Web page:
Scott Neuman

Scott Neuman works as a Digital News writer and editor, handling breaking news and feature stories for NPR.org. Occasionally he can be heard on-air reporting on stories for Newscasts and has done several radio features since he joined NPR in April 2007, as an editor on the Continuous News Desk.

Neuman brings to NPR years of experience as an editor and reporter at a variety of news organizations and based all over the world. For three years in Bangkok, Thailand, he served as an Associated Press Asia-Pacific desk editor. From 2000-2004, Neuman worked as a Hong Kong-based Asia editor and correspondent for The Wall Street Journal. He spent the previous two years as the international desk editor at the AP, while living in New York.

As the United Press International's New Delhi-based correspondent and bureau chief, Neuman covered South Asia from 1995-1997. He worked for two years before that as a freelance radio reporter in India, filing stories for NPR, PRI and the Canadian Broadcasting System. In 1991, Neuman was a reporter at NPR Member station WILL in Champaign-Urbana, IL. He started his career working for two years as the operations director and classical music host at NPR member station WNIU/WNIJ in DeKalb/Rockford, IL.

Reporting from Pakistan immediately following the September 11, 2001 attacks, Neuman was part of the team that earned the Pulitzer Prize awarded to The Wall Street Journal for overall coverage of 9/11 and the aftermath. Neuman shared in several awards won by AP for coverage of the December 2004 Asian tsunami.

A graduate from Purdue University, Neuman earned a Bachelor's degree in communications and electronic journalism.

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The Two-Way
5:34 pm
Sat January 3, 2015

Former Republican Sen. Edward Brooke Dies At 95

Former Massachusetts Sen. Edward William Brooke speaks in the Rotunda on Capitol Hill in Washington, in 2009 during a ceremony where he received the Congressional Gold Medal. Brooke died on Saturday at age 95.
Alex Brandon AP

Originally published on Sat January 3, 2015 8:37 pm

Updated at 8:40 p.m. ET

Former Massachusetts Sen. Edward Brooke, the first African-American to be popularly elected to the U.S. Senate, died Saturday at age 95, a family spokesman said.

Brooke, a Republican who had been Massachusetts attorney general, was first elected in 1966, defeating former Massachusetts Gov. Endicott Peabody. Brooke served until 1979. He died at his home in Coral Gables, Fla., surrounded by his family.

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The Two-Way
4:27 pm
Sat January 3, 2015

Appeals Court Rules No Delay For Boston Marathon Bombing Trial

Dzhokhar Tsarnaev.
Handout Getty Images

The trial of Boston marathon bombing suspect Dzhokhar Tsarnaev will go ahead as scheduled, beginning on Monday after a federal appeals court rejected a motion to delay it.

In a 2-to-1 ruling, the 1st Circuit Court of Appeals ruled that the defense had not met the "extraordinary" standard that would be required to delay the trial.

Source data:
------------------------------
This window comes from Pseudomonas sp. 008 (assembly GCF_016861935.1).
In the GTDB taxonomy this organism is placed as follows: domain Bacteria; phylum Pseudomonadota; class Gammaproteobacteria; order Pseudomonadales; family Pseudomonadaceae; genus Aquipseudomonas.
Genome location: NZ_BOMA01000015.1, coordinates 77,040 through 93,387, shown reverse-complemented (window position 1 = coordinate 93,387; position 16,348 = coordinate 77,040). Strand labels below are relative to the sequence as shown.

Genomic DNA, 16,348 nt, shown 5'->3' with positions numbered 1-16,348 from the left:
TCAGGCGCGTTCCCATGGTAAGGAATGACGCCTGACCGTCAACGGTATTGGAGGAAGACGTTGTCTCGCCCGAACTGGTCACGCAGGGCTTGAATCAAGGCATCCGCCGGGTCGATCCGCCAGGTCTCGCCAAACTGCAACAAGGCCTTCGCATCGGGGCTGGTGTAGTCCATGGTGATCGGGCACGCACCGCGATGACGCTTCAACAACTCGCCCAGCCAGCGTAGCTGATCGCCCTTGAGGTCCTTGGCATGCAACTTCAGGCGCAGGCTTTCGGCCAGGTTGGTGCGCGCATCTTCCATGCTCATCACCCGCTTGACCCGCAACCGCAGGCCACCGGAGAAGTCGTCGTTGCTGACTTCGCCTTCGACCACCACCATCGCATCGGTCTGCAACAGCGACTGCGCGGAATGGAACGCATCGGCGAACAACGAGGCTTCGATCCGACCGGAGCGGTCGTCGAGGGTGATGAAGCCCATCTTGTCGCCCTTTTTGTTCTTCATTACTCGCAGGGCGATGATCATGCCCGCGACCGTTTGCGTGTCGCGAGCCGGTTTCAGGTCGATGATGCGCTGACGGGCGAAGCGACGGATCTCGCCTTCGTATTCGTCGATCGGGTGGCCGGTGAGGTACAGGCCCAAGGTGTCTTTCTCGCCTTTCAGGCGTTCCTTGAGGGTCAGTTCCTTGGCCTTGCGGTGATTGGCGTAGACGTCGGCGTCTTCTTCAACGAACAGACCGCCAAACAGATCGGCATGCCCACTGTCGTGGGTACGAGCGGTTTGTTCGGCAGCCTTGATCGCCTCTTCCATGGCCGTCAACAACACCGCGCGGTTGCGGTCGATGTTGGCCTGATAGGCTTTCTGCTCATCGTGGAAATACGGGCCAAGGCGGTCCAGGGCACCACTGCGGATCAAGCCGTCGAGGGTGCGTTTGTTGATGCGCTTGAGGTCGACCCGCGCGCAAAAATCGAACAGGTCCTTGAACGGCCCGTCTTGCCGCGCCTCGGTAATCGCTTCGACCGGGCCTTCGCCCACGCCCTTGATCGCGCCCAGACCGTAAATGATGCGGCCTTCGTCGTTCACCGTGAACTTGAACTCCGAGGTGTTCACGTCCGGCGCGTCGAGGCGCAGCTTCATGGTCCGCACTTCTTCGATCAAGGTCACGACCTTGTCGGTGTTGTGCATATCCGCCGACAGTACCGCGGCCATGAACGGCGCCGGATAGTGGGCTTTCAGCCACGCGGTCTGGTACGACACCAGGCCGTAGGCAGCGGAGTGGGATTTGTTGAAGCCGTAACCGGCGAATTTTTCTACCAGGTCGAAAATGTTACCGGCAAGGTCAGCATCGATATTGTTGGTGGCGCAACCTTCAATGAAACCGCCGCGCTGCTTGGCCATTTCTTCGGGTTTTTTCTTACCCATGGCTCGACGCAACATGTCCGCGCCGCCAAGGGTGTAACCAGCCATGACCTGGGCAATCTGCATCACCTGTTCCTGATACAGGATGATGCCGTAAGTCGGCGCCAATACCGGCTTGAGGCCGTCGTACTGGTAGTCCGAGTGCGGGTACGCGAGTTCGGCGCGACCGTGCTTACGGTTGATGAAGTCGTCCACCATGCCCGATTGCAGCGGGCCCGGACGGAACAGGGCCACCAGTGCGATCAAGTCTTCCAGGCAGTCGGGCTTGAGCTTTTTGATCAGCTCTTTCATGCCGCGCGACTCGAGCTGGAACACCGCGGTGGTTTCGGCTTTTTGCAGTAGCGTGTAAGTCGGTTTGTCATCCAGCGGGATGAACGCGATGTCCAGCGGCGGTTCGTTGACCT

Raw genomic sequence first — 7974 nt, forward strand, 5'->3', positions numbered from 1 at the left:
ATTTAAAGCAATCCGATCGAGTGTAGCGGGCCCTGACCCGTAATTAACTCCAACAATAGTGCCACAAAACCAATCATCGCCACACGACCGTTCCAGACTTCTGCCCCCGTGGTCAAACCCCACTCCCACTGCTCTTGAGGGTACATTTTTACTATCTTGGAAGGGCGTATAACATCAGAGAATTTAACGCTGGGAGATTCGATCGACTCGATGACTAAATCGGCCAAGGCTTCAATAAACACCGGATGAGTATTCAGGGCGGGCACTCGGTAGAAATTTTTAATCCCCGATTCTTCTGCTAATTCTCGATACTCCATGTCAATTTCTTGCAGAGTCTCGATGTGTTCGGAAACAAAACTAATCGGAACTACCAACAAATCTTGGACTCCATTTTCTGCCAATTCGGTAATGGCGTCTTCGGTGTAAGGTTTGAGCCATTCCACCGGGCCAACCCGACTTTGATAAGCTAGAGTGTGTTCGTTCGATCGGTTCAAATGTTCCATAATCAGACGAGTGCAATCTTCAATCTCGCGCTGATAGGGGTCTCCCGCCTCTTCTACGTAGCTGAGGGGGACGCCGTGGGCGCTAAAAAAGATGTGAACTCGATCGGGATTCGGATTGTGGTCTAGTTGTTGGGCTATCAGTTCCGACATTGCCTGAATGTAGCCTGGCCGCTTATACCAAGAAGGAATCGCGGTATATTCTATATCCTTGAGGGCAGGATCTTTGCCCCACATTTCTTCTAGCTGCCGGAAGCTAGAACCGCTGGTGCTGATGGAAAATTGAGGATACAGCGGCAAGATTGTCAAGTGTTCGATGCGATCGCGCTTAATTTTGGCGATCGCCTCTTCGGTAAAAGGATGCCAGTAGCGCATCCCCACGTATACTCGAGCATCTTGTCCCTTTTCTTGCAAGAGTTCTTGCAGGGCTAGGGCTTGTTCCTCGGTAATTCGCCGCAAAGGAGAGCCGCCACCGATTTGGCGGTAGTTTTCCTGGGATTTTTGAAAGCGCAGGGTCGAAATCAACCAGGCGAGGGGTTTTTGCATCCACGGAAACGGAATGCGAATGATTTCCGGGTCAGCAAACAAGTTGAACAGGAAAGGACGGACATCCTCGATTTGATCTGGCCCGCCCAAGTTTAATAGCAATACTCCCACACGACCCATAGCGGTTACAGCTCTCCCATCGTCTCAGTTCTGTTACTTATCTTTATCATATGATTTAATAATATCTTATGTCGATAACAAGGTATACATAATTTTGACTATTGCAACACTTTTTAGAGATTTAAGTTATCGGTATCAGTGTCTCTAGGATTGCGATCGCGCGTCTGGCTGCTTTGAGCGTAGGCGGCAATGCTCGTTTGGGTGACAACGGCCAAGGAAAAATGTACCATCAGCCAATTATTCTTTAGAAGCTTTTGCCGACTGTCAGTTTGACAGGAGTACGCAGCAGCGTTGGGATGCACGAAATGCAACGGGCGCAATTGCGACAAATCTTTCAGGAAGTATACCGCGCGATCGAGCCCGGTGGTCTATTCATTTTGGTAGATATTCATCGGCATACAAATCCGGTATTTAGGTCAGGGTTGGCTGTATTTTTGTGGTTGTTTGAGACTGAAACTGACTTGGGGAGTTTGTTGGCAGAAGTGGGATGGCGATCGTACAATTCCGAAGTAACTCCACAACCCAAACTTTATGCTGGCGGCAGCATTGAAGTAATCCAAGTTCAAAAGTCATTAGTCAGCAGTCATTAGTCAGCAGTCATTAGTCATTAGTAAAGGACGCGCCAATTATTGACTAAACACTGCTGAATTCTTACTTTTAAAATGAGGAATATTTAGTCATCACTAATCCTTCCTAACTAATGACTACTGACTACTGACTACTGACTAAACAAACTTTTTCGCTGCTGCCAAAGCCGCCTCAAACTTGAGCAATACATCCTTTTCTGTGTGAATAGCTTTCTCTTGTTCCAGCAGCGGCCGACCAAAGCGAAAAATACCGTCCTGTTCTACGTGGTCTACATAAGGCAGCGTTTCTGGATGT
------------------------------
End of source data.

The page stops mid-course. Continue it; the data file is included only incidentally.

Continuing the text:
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The Two-Way
2:04 pm
Sat January 3, 2015

Israel To Freeze Tax Revenue To The Palestinians

Originally published on Sat January 3, 2015 3:37 pm

Updated at 3:30 p.m. ET

Israel says it will halt about $127 million in monthly tax revenue that it normally transfers to the Palestinians in retaliation for a move by President Mahmoud Abbas to move toward joining the International Criminal Court and other international agencies.

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The Two-Way
10:44 am
Sat January 3, 2015

Japanese Tourist Allegedly Kidnapped, Repeatedly Raped In India

A candlelight vigil in December marks the second anniversary of a high-profile gang rape in India. In that incident, six men raped the girl and beat her while she was traveling with her 28-year-old friend, before throwing them out on the streets.
Arkaprava Ghosh Barcroft Media/Landov

Originally published on Sat January 3, 2015 12:56 pm

Police in India's eastern city of Kolkata have arrested several suspects for allegedly kidnapping and holding a young Japanese student for weeks while they repeatedly raped her.

The unidentified woman was abducted from a village near Bodh Gaya, one of Buddhism's most sacred sites, located about 80 miles south of Patna, The Associated Press quotes police officer Akhilesh Singh as saying. Authorities believe she was kidnapped by an organized gang that targets single women tourists.

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The Two-Way
8:07 am
Sat January 3, 2015

Man Accused In 1998 Bombings Of U.S. Embassies Dies In Custody

A file image from the FBI website shows alleged al-Qaida operative Abu Anas al-Libi, who has reportedly died in U.S. custody.
Uncredited AP

Originally published on Sat January 3, 2015 1:00 pm

Updated at 11:20 a.m. ET

Abu Anas al-Libi, the man who allegedly planned the 1998 attack on U.S. embassy buildings in East Africa and was awaiting trial in America, has died of complications from liver surgery, the Justice Department confirms.

Al-Libi, believed to have been an al-Qaida operative, was captured by U.S. special forces in the Libyan capital in Oct. 2013 and brought to the U.S. to stand trial.

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